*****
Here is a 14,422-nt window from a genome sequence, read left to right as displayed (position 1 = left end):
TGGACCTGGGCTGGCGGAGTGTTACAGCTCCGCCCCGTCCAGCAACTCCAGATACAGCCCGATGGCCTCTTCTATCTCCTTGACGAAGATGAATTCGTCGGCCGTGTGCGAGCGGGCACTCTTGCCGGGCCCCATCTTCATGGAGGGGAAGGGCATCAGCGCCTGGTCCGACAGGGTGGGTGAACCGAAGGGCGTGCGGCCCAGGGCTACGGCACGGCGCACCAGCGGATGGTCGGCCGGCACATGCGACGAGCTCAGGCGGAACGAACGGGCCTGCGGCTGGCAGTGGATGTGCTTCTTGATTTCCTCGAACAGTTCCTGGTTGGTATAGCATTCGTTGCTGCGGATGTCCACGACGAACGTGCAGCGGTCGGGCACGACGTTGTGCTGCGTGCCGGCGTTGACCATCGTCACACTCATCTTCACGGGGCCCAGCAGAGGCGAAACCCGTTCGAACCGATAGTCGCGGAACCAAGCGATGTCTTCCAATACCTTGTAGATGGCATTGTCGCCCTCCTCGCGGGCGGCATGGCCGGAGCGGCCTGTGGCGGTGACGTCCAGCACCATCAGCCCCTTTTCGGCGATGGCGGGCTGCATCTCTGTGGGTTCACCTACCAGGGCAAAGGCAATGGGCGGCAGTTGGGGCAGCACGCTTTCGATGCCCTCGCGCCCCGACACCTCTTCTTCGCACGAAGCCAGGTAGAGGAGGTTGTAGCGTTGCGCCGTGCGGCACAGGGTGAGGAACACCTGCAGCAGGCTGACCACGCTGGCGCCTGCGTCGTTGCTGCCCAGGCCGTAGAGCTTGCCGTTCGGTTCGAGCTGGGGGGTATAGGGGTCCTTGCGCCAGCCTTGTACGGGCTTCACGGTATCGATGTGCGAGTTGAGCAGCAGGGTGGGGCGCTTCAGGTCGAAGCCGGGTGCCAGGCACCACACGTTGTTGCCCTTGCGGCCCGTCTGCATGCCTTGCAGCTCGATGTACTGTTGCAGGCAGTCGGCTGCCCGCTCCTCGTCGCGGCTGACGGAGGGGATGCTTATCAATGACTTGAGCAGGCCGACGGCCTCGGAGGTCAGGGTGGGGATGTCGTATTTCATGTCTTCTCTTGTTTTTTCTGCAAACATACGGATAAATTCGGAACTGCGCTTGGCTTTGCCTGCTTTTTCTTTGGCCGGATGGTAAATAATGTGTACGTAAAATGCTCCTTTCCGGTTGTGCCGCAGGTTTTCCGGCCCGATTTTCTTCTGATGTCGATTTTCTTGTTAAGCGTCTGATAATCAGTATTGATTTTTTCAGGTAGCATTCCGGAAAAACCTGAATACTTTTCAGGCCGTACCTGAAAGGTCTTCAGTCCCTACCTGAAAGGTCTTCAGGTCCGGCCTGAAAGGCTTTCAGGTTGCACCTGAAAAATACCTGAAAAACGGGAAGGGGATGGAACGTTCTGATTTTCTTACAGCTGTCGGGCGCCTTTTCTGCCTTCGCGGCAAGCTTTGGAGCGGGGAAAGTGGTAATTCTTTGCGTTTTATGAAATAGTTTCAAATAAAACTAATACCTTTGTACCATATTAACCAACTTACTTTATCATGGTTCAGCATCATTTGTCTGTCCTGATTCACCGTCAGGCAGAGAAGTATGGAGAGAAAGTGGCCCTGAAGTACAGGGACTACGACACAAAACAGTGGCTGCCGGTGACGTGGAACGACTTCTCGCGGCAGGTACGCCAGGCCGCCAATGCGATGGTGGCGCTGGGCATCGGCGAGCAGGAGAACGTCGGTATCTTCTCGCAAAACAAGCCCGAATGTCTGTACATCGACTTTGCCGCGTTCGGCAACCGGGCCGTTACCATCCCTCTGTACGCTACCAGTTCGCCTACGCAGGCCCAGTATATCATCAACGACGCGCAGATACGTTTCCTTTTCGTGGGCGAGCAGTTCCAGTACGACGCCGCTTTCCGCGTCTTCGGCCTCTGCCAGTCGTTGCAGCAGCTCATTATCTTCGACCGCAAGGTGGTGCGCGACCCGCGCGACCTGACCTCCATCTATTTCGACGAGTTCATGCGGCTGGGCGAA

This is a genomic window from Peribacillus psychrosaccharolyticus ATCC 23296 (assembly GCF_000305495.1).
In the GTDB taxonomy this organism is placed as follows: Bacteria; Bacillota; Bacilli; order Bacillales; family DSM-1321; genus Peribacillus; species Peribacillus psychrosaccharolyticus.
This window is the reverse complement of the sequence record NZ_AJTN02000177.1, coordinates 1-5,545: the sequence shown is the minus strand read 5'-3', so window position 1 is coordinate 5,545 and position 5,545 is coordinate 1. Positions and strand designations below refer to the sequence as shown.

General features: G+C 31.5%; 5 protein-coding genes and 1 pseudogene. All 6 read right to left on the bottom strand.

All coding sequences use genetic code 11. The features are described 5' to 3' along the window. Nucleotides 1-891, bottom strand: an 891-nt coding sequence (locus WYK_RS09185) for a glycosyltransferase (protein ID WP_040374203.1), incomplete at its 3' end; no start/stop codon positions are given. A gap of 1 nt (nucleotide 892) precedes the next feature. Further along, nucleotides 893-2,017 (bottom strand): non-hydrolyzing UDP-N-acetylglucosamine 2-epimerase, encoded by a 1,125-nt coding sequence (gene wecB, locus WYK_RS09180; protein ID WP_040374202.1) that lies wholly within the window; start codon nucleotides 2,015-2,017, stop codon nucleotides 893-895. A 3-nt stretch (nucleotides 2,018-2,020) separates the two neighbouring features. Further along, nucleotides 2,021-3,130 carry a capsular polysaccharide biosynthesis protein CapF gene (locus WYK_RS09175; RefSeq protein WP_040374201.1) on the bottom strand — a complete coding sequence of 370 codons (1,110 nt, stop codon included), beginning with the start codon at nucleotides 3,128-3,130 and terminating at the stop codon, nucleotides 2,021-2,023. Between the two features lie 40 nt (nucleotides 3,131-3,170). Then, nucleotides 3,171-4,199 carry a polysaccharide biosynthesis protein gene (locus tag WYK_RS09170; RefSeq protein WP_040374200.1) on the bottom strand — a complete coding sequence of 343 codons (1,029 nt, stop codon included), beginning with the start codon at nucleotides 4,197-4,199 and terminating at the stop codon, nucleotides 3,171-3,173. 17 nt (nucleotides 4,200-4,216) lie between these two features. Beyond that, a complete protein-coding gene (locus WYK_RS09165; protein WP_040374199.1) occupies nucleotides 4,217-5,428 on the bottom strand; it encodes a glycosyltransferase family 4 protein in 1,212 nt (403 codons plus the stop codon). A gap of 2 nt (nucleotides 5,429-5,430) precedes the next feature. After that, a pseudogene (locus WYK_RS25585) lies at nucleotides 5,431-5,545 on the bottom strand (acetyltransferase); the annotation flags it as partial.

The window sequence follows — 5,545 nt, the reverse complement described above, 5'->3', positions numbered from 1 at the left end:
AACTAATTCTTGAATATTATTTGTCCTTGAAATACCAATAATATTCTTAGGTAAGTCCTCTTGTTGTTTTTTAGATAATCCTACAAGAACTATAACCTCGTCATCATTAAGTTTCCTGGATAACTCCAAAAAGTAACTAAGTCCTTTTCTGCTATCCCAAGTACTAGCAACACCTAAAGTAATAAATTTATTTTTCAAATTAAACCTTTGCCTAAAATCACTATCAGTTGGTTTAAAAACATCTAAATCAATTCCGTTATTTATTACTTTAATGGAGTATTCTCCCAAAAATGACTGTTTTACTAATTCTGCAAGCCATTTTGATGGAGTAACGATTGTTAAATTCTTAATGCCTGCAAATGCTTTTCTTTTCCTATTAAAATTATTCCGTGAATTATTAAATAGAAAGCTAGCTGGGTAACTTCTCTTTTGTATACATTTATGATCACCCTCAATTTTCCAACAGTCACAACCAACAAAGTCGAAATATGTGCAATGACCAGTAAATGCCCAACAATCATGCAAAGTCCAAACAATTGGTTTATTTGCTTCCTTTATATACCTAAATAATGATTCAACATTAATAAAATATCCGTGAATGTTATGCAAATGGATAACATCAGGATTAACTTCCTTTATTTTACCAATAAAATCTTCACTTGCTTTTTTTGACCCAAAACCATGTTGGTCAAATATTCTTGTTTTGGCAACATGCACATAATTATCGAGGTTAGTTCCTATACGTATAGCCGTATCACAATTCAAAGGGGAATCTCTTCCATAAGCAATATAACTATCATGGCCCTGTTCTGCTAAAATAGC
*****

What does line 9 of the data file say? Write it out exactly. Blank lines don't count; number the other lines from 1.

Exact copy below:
AACTAATTCTTGAATATTATTTGTCCTTGAAATACCAATAATATTCTTAGGTAAGTCCTCTTGTTGTTTTTTAGATAATCCTACAAGAACTATAACCTCGTCATCATTAAGTTTCCTGGATAACTCCAAAAAGTAACTAAGTCCTTTTCTGCTATCCCAAGTACTAGCAACACCTAAAGTAATAAATTTATTTTTCAAATTAAACCTTTGCCTAAAATCACTATCAGTTGGTTTAAAAACATCTAAATCAATTCCGTTATTTATTACTTTAATGGAGTATTCTCCCAAAAATGACTGTTTTACTAATTCTGCAAGCCATTTTGATGGAGTAACGATTGTTAAATTCTTAATGCCTGCAAATGCTTTTCTTTTCCTATTAAAATTATTCCGTGAATTATTAAATAGAAAGCTAGCTGGGTAACTTCTCTTTTGTATACATTTATGATCACCCTCAATTTTCCAACAGTCACAACCAACAAAGTCGAAATATGTGCAATGACCAGTAAATGCCCAACAATCATGCAAAGTCCAAACAATTGGTTTATTTGCTTCCTTTATATACCTAAATAATGATTCAACATTAATAAAATATCCGTGAATGTTATGCAAATGGATAACATCAGGATTAACTTCCTTTATTTTACCAATAAAATCTTCACTTGCTTTTTTTGACCCAAAACCATGTTGGTCAAATATTCTTGTTTTGGCAACATGCACATAATTATCGAGGTTAGTTCCTATACGTATAGCCGTATCACAATTCAAAGGGGAATCTCTTCCATAAGCAATATAACTATCATGGCCCTGTTCTGCTAAAATAGC